Another workshop

I am playing follow-the-leader this summer, apparently. Here is another workshop I signed up for, and am ever-so-slightly behind on. I will be scrapbooking this one, but it is about storytelling, so writers amongst my readers may be interested.


I have finished lesson one, and was inspired by Kristin’s own list of shows recently binge-watched. It is a way to look at what stories you love, in a way to find stories you will love to tell (and a way to tell them). The first show I ever binge-watched was (new) Doctor Who. At the same time I watched all Netflix had of the British sit-com, The IT Crowd (I needed to laugh).

Next was Supernatural…I have to say, I resisted this one for a while. I’ve never been a fan of horror. What sucked me in was – surprisingly – not the brother story, but the underlying mythology that the creators and writers developed. Mythology was my very first love.

Other stories I have loved include Laura Ingalls Wilder’s Little House book series (from 1st grade on), and more recently, the Grisha Trilogy by Leigh Bardugo. I was intrigued by Deborah Harkness’s A Discovery of Witches, but then…vampires (another reason I didn’t think I’d follow through with Supernatural)! And finally, Scott Westerfeld’s Leviathan series totally sealed steampunk as a genre for me…not that I’ve been able to love everything in that genre.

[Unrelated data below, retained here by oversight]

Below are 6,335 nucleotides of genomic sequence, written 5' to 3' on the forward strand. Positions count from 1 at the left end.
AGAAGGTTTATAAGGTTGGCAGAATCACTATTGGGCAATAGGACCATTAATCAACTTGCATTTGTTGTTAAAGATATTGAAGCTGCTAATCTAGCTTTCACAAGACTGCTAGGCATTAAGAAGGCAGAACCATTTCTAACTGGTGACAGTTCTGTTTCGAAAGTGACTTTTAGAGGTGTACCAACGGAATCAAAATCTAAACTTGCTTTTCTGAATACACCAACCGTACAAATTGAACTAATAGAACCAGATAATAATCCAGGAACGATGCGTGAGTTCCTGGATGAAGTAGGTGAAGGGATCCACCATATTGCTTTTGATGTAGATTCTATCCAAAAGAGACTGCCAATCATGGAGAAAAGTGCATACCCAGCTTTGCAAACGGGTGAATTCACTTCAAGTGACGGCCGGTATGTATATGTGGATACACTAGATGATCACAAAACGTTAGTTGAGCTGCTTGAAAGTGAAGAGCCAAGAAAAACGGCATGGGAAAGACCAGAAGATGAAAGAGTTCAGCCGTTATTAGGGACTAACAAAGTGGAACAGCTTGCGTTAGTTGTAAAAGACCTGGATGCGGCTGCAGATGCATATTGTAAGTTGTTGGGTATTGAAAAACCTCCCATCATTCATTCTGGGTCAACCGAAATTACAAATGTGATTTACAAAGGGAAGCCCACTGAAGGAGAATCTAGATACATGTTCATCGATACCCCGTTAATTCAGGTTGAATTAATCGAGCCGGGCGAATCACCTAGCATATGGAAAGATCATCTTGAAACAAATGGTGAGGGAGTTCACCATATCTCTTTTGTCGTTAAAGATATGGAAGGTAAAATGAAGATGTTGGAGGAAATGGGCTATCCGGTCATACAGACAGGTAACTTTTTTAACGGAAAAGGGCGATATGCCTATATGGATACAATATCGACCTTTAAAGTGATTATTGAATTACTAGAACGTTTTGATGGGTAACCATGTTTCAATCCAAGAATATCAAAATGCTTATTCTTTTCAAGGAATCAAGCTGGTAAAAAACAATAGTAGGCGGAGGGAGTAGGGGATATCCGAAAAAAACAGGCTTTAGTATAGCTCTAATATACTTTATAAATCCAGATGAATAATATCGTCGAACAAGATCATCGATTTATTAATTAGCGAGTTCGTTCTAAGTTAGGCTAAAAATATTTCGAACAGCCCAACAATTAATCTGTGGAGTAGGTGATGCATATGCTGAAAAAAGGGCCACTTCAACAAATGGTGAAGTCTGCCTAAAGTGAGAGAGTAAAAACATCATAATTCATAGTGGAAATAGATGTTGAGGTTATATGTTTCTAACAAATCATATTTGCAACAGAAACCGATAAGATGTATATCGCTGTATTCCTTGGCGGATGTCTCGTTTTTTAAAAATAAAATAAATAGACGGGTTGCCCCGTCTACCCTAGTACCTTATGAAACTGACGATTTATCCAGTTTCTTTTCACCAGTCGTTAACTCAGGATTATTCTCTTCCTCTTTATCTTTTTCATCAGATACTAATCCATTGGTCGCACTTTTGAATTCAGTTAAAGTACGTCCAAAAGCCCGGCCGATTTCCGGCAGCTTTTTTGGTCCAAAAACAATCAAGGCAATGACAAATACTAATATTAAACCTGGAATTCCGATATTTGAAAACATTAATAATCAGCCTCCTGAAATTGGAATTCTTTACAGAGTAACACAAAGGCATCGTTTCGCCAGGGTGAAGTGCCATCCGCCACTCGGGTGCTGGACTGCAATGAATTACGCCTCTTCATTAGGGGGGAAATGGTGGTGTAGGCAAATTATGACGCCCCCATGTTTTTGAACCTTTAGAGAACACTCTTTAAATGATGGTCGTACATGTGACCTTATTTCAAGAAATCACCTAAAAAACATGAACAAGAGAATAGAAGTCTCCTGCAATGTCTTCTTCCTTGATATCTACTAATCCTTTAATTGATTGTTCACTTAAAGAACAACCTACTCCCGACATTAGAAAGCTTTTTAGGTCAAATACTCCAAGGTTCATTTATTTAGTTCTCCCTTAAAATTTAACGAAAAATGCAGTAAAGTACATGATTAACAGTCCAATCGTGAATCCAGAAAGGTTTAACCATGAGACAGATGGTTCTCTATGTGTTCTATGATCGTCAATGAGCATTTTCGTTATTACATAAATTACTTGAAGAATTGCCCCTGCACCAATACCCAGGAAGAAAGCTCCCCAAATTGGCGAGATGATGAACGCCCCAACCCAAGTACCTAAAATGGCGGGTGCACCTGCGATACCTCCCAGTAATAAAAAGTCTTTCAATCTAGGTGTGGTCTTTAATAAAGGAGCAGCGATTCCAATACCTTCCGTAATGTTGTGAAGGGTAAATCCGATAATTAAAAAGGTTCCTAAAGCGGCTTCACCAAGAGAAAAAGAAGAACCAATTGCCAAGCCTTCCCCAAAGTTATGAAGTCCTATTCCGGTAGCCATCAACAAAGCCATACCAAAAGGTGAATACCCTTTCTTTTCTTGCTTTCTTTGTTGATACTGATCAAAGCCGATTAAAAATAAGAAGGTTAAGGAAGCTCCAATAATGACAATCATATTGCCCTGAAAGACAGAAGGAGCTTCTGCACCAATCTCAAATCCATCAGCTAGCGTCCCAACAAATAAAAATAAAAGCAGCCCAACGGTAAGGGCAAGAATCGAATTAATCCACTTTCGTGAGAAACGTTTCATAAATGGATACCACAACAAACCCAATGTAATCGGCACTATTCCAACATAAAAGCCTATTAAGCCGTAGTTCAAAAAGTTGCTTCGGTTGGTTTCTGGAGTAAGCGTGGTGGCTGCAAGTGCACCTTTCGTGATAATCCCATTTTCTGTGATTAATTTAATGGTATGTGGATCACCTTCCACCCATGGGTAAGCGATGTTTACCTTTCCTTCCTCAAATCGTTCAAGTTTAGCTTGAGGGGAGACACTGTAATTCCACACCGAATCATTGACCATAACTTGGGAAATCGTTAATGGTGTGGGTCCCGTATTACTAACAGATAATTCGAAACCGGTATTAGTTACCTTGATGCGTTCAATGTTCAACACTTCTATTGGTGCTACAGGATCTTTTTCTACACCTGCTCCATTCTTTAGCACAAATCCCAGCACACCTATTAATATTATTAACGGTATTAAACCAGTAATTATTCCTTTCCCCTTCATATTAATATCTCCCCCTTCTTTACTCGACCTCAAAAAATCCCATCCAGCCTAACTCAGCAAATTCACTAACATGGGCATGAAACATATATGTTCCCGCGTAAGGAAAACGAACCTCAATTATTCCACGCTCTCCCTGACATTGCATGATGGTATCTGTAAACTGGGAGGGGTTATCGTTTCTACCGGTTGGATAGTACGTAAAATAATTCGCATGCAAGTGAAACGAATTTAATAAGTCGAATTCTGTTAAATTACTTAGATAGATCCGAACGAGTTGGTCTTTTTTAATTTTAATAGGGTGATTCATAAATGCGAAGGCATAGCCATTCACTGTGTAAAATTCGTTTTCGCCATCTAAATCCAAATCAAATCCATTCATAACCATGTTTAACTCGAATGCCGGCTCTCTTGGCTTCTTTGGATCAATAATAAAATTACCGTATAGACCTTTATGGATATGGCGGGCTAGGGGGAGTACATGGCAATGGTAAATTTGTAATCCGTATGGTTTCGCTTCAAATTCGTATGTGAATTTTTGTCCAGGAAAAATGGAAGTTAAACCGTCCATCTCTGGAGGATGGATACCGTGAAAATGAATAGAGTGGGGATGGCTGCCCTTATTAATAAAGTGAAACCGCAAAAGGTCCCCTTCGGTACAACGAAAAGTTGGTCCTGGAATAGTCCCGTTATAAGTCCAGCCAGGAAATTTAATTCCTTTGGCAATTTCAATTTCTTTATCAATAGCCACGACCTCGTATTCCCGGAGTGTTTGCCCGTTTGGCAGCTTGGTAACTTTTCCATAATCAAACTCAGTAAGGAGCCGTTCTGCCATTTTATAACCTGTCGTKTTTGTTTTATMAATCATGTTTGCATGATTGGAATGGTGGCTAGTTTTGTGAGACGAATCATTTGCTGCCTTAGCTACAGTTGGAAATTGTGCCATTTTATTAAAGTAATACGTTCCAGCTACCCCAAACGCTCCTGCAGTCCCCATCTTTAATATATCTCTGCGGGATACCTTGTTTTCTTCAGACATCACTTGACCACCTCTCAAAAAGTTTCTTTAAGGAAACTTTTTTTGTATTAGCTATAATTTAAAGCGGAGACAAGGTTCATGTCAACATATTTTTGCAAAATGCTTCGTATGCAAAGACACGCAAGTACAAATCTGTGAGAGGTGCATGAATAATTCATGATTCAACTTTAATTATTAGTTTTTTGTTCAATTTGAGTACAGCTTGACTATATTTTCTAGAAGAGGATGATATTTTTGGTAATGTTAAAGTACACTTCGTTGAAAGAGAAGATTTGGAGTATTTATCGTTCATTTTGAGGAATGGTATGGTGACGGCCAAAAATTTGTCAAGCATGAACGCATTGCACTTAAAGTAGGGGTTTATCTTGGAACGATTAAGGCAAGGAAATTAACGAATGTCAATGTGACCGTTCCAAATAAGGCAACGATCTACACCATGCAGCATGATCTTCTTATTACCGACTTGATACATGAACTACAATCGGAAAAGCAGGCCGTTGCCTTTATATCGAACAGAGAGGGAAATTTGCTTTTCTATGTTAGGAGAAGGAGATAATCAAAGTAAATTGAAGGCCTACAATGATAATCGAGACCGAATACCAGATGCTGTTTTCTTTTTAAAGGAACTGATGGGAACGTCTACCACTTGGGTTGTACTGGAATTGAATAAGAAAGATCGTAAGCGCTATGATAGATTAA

Surprisingly, off the top of my head as I read through the first lesson of FYV, I scribbled down Bible stories, which is interesting because of a recent discussion with my parents about the division of Lutheran synods I was raised in. I recently attended a  Bible class for parents at my church, where we discussed Jonah and the Whale as an example of an exaggerated story (along the lines of myth?) told to teach an example. The Missouri synod that my father would like to follow found this take on stories from the Bible to be most offensive; obviously my synod (ELCA, Evangelical Lutheran Church in America), has no trouble with it.

Reading Joseph Campbell recently, I found that Bible as myth (not fact or historical record) resonates with me in a much more comforting way than the rigid belief of the Missouri synod church. Being that I was star pupil in Sunday school as a child, I have to include Bible stories as part of my best-understood, best-loved first stories.

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